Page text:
However, there are ships which are not equipped with this kind of controller and the shaft speed or the CPP pitch ratio is used to control the propeller thrust indirectly. In such cases, due to variable environmental conditions (mainly weather conditions at sea), making decisions about setting the commanded outputs to ensure rational fuel use and the desired ship speed is extraordinarily difficult.

A literature review carried out in [1] showed that there are some methods that could support selection of the commanded outputs for a ship’s propulsion system equipped with the CPP. They are mainly based on models developed by use of polynomial or regression equations. As a rule, algorithms for solving of such equations in both types of models are too complex. For this reason, many assumptions are used that simplify these models and significantly decrease usefulness of these methods. Moreover, their disadvantages are the difficulties with estimating sea conditions. Nonetheless, knowledge of these conditions is essential to selecting the appropriate propeller pitches and engine rotational speeds.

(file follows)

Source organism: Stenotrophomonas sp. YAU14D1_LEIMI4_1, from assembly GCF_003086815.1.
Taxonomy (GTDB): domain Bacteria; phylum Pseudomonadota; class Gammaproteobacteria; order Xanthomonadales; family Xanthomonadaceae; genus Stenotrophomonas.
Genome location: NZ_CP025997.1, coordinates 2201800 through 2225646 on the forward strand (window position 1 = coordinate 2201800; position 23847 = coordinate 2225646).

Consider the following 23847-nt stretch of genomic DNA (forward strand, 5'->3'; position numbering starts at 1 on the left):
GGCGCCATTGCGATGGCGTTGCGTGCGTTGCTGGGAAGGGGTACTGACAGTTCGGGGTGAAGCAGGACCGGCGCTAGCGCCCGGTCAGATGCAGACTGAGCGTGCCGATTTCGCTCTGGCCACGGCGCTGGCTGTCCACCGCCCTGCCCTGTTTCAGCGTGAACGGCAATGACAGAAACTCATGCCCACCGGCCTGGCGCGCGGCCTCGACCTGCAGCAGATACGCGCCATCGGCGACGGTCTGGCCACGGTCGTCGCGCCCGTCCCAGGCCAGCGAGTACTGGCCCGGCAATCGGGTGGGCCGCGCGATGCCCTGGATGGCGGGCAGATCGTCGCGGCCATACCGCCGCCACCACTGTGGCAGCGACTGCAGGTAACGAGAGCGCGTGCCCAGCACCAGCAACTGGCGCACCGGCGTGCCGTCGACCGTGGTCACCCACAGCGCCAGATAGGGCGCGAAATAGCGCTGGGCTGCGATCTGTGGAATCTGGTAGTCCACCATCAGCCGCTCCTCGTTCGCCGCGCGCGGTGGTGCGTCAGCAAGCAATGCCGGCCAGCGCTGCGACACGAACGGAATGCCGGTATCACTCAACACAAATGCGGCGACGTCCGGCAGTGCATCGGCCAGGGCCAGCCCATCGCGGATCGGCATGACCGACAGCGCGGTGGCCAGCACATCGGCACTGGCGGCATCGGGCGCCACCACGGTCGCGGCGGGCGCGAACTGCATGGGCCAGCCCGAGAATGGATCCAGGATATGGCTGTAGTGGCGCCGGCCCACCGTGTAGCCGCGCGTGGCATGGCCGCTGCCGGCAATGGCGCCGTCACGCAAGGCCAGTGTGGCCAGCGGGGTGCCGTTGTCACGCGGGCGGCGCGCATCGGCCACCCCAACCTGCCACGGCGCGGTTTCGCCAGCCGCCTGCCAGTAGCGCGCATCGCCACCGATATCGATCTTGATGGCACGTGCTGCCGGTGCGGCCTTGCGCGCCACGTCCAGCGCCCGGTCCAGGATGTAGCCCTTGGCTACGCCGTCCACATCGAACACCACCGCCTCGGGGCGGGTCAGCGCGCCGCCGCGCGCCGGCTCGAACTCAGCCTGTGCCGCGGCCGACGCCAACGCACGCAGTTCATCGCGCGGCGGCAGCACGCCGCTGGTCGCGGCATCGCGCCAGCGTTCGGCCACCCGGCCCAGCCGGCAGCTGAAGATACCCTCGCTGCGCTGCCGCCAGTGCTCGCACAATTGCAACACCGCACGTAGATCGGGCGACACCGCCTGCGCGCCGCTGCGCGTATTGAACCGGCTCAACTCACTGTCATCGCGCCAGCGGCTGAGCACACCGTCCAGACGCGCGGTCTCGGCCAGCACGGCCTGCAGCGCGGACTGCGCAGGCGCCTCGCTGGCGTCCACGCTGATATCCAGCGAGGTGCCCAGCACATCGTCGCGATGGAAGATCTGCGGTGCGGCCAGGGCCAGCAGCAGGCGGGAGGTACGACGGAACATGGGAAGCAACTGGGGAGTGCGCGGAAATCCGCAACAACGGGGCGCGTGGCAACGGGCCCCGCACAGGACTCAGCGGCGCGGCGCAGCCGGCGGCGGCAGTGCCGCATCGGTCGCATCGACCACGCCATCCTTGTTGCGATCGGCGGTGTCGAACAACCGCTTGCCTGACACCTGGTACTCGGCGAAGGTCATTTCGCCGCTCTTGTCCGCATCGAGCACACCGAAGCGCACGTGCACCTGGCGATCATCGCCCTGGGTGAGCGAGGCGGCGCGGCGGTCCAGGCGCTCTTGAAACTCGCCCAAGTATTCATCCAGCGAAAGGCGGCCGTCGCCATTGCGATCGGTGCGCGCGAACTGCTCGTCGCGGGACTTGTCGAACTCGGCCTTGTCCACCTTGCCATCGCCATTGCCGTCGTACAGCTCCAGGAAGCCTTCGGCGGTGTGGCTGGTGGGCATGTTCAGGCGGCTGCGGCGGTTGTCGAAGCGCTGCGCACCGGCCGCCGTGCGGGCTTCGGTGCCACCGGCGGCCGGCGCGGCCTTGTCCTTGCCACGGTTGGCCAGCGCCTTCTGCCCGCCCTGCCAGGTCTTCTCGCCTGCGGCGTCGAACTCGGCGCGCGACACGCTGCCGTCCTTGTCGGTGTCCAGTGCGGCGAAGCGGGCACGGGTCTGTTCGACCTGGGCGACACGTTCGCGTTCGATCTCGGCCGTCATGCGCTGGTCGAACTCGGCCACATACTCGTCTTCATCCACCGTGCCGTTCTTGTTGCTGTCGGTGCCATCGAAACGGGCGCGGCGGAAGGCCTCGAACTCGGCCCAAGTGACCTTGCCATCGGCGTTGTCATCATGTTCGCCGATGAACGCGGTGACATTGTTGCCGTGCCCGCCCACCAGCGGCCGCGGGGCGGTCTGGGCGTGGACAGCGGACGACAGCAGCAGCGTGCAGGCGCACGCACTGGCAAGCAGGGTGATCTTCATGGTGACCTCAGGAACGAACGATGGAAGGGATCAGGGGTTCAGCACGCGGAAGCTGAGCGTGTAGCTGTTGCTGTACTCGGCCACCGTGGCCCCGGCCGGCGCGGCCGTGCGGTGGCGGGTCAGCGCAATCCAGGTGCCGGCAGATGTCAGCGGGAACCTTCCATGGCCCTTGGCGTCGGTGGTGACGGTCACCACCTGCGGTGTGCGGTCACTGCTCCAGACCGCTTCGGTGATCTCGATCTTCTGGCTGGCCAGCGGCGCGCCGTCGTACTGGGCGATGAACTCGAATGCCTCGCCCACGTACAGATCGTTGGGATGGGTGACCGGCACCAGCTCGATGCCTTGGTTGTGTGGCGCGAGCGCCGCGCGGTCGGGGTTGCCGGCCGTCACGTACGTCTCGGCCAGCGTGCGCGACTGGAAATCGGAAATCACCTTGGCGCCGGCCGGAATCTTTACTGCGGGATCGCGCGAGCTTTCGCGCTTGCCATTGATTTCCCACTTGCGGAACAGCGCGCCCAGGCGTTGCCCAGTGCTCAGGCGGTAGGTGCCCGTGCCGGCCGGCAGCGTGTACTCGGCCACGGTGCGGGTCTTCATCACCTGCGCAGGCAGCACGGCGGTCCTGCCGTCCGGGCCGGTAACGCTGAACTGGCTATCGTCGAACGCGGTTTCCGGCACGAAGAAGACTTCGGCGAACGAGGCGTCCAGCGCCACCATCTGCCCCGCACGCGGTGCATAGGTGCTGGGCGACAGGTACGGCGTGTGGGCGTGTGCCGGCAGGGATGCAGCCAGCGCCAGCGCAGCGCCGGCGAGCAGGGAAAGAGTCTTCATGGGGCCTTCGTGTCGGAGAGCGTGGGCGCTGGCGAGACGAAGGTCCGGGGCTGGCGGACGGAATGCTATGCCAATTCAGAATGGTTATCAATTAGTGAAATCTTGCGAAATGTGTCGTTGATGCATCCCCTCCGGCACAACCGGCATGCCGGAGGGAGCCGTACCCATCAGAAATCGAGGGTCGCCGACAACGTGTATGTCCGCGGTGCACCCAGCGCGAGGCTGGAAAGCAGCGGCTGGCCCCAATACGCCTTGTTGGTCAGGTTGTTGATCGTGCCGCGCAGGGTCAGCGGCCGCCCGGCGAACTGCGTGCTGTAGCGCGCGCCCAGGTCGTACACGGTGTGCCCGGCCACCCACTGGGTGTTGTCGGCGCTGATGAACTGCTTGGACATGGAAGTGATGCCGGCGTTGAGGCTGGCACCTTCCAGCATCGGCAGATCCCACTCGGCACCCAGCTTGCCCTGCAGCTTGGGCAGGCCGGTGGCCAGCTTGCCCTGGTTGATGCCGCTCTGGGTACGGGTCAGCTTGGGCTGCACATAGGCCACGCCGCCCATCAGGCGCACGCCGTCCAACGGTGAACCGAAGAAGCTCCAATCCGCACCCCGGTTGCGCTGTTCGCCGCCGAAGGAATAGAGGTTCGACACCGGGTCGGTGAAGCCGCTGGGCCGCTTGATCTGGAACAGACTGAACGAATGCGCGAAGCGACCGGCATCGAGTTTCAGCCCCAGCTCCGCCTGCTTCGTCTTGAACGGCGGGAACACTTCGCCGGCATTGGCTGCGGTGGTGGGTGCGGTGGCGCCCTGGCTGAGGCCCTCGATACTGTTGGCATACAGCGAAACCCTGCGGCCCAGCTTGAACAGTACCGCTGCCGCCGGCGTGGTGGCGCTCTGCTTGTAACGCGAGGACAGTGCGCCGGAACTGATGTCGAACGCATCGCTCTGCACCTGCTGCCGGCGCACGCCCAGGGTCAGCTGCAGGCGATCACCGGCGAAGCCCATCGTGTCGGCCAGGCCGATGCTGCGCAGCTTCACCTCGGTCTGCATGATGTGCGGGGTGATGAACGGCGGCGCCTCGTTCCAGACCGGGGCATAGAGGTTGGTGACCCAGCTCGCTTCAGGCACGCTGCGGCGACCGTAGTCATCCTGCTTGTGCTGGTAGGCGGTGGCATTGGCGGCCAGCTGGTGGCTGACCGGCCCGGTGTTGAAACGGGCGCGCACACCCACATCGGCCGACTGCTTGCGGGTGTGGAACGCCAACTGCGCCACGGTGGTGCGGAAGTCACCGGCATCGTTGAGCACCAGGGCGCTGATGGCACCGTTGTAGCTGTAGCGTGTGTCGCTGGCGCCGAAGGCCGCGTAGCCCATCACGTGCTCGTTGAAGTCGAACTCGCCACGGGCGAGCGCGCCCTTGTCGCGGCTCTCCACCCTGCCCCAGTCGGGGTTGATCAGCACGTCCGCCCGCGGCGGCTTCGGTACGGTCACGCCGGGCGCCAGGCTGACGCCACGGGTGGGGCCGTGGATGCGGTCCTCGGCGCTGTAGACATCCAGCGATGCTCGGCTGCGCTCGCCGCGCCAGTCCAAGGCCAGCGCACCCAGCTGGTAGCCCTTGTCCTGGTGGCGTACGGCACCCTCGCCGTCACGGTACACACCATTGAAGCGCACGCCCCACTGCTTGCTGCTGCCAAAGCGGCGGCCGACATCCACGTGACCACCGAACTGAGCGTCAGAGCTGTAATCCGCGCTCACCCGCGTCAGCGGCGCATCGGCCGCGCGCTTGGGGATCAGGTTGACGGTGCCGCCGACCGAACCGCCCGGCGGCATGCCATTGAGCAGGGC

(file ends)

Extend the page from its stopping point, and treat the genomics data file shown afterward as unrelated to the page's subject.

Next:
For this reason, it would be useful to develop computer-based tools to support such decisions. The base of such tools should be mathematical models connecting fuel consumption and travel time to the destination with the commanded outputs and operational conditions subjected to the propulsion thrust. An analysis of bibliographic references concerning methods of setting the commanded outputs of this kind of ship drivelines was presented by Rudzki [1], who showed that the existing methods do not include models that allow formalizing the required heuristic knowledge. In our opinion, artificial neural network (ANN) techniques can be used for obtaining such models and can be used for better predicting both the fuel consumption and travel time to the destination for the selected commanded outputs and the observed parameters of operational conditions owing to their high accuracy, adequacy and quite promising applications in practice.

In this case, an important advantage of the ANN method is that it does not require mathematical relations of the input data and output data. Moreover, this technique allows to solve our problem that is not very well formulated formally.